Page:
We ended the day back in Shelburne with fried clams dockside at the old shipyard in the picturesque Sea Dog Restaurant, mulling over the day’s events, watching another sunset across the water.

Our final excursion from Ragged Island took us 10 minutes up the peninsula to tiny Lockeport, another fjord-side treasure with one of Canada’s largest honey-sand beaches. The beach (which was featured for years on various Canadian paper bills) was glorious and virtually empty, stretching 2 miles and culminating across the street from what is probably the luckiest high school in North America — Lockeport Regional High School, home of the fighting Greenwave. We strolled along under robin’s-egg blue skies until we reached the Crescent Beach Tourist Information Centre where our delightful host, Greg, (“I’ve left Lockeport five times — and always returned.”) was a fount of helpful information. In the Centre is a table operated by a couple of young women featuring painted seashells. The shells are free for the taking — all the artists ask is that you take a picture of the shell somewhere in your hometown and send the photo to their Lockeport website. How could we refuse?

Lockeport is tiny. One store (the Town Market, which features fresh seafood, decadent home-baked goodies and a full-time butcher), one pharmacy and one restaurant (the White Gull, right on the harbor). On the docks, we saw a sign telling sailors wanting to dock there to pay the dockage fee to the bartender at the White Gull. Elsewhere, the village is packed with more of the colorful Second Empire homes, most notably the vivid green Locke Homestead, which looks like the House of Green Gables on Prince Edward Island should look!

Because this was an anniversary trip, we eventually left Ragged Island and drove the 2 1/2 hours along the scenic Highway 103 to our old haunt, Lunenburg, which we’ve written about before in these pages. Not much has changed in this achingly beautiful UNESCO World Heritage site, where the spectacularly colored homes, businesses, pubs and restaurants cascade down a steep hill to one of North America’s most photographed bays, flanked by more tree-covered hills and bluffs and an uncommonly beautiful golf course.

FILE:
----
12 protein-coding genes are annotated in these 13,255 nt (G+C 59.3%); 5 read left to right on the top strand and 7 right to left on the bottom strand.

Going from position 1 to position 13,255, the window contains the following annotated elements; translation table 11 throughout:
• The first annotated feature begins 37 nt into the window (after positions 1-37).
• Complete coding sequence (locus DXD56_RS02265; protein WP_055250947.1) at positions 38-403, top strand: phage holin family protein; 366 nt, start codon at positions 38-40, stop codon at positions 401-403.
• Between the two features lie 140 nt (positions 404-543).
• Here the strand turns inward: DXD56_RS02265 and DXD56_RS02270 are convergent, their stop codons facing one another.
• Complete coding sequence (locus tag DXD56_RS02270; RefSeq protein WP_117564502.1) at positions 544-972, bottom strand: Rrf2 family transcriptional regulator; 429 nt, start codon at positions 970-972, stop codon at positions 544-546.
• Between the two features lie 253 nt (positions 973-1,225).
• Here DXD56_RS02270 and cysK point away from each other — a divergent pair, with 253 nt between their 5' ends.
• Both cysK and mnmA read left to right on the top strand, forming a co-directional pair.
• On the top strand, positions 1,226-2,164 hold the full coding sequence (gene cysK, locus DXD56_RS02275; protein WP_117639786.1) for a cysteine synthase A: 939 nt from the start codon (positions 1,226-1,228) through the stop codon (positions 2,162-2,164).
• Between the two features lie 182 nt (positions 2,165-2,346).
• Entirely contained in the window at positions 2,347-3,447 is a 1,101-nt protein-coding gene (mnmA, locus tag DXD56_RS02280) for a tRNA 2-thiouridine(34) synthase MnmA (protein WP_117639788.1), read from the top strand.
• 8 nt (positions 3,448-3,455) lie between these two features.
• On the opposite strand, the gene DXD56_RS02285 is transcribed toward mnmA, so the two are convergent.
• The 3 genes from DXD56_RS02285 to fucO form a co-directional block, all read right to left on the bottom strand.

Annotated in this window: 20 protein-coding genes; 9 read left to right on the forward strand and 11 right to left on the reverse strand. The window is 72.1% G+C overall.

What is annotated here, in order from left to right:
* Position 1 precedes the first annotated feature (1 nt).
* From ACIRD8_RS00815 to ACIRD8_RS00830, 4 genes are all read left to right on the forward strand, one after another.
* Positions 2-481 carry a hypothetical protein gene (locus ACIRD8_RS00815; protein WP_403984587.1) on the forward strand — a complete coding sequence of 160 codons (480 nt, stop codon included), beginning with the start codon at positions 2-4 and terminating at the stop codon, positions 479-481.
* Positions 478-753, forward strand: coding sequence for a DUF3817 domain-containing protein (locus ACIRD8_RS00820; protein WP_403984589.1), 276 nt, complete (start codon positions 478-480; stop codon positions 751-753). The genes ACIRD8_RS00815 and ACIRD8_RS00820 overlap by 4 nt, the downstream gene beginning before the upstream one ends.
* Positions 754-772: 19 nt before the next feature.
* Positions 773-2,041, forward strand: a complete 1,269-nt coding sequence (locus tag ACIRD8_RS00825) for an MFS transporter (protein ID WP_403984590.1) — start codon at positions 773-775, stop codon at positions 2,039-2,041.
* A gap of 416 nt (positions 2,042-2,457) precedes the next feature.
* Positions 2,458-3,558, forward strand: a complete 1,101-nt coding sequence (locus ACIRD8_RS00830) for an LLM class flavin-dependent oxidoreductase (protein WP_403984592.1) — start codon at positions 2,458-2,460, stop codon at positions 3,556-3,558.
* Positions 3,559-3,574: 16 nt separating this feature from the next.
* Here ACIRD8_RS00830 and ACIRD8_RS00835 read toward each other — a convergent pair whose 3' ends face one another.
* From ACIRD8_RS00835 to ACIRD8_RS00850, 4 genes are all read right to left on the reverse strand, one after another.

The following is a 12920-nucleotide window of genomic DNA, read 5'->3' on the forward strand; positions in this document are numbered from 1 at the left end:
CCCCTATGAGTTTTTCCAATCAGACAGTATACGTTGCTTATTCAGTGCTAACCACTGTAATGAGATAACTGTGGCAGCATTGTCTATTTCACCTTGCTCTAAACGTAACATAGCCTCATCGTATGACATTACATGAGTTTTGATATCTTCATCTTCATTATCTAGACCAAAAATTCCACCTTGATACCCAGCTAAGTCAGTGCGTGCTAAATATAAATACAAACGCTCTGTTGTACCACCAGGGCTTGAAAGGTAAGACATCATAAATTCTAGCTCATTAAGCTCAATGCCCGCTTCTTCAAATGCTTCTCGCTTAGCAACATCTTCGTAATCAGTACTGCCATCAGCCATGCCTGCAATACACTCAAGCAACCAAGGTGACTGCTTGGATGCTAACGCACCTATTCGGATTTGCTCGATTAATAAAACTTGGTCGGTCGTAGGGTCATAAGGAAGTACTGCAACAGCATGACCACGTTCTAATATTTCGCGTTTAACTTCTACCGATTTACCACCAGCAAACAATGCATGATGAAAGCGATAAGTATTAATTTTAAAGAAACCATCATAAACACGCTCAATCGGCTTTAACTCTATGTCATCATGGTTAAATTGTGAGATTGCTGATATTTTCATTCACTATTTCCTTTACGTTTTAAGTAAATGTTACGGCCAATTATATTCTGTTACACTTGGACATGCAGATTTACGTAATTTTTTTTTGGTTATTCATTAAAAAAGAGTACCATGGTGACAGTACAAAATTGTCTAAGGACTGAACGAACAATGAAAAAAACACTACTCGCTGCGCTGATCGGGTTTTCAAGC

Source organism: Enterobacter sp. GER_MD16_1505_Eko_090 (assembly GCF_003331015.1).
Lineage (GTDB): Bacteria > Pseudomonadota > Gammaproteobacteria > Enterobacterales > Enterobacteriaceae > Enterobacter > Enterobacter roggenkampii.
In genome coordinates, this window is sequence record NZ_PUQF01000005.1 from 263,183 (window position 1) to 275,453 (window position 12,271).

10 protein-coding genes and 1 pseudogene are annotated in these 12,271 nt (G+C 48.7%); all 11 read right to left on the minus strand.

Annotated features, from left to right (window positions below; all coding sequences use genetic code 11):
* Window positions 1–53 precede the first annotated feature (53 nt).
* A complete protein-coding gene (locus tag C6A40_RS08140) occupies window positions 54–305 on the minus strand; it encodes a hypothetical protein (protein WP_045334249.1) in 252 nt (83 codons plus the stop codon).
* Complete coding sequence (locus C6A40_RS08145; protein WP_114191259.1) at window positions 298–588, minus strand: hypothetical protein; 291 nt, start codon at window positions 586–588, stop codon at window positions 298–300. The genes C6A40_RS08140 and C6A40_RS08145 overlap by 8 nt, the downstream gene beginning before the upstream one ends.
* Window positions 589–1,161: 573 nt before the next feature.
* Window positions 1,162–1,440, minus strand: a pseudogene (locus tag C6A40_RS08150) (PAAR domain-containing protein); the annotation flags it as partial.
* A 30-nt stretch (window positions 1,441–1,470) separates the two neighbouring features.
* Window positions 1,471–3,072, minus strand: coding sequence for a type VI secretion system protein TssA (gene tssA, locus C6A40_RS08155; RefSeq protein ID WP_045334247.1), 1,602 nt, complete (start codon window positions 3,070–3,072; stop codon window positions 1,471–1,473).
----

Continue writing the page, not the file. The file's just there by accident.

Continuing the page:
Actually, a couple of things were different this time. First, early August meant that the town is absolutely awash in tourists, many more than we’d experienced on previous visits. And second, my old knees no longer enabled me to traipse indefinitely up and down those hills among Lunenburg’s array of intriguing destinations. It also meant long waits at favorite harbor-side restaurants.

No matter. What meals we didn’t eat in our comfy HomeAway cottage we ate at the award-winning Knot Pub, just a couple of minutes away. The Knot Pub has all the trappings of a great English country pub, including specialty local beer and stunningly fresh food. We invariably ordered a pound or two of the mussels steamed in beer and feasted on the different fresh seafood offerings.

On our anniversary date, Mary and I booked passage with Captain Bill’s Lunenburg Ocean Adventures. The good captain and his one-person crew unerringly took us past frolicking dolphins and whales out into the heaving North Atlantic where we stopped above what was apparently a large school of both mackerel and cod. Mary caught the day’s biggest prize, a 10-pound codfish, which the first mate fileted on the spot and we ate that night in our HomeAway kitchen, grilled in rich Canadian butter. Best piece of fish I’ve ever eaten in my life. Period.

To escape the crush of tourists and steep hills, we fled one day to nearby Mahone Bay, just 10 minutes from our cottage. It’s probably best known as the departure point for trips to the mysterious Oak Island, the site of the popular treasure-obsessed reality TV show “The Curse of Oak Island.”

But Mahone Bay is vintage Nova Scotia, with exceedingly well-curated shops and galleries, sprinkled with bakeries, darling restaurants, bookstores, brewpubs and coffee shops, all within a couple of minutes of the picturesque bay. And, even better for my knees, all at sea level on flat sidewalks. A day hardly seemed enough time to explore this pastoral village, and we envied the folks kayaking in the brilliant blue waters amid a blizzard of white sailboat sails.

Leaving Lunenburg for the Halifax airport on our final day, we passed another spot we’d earmarked for a future visit, the colorful seaport of Chester. On Highway 103 we saw a sign advertising the well-regarded Chester Playhouse. Its motto? “A World-Class Theatre Experience with Home-Made Cookies.”

And that seemed to us to sum up Nova Scotia pretty well indeed…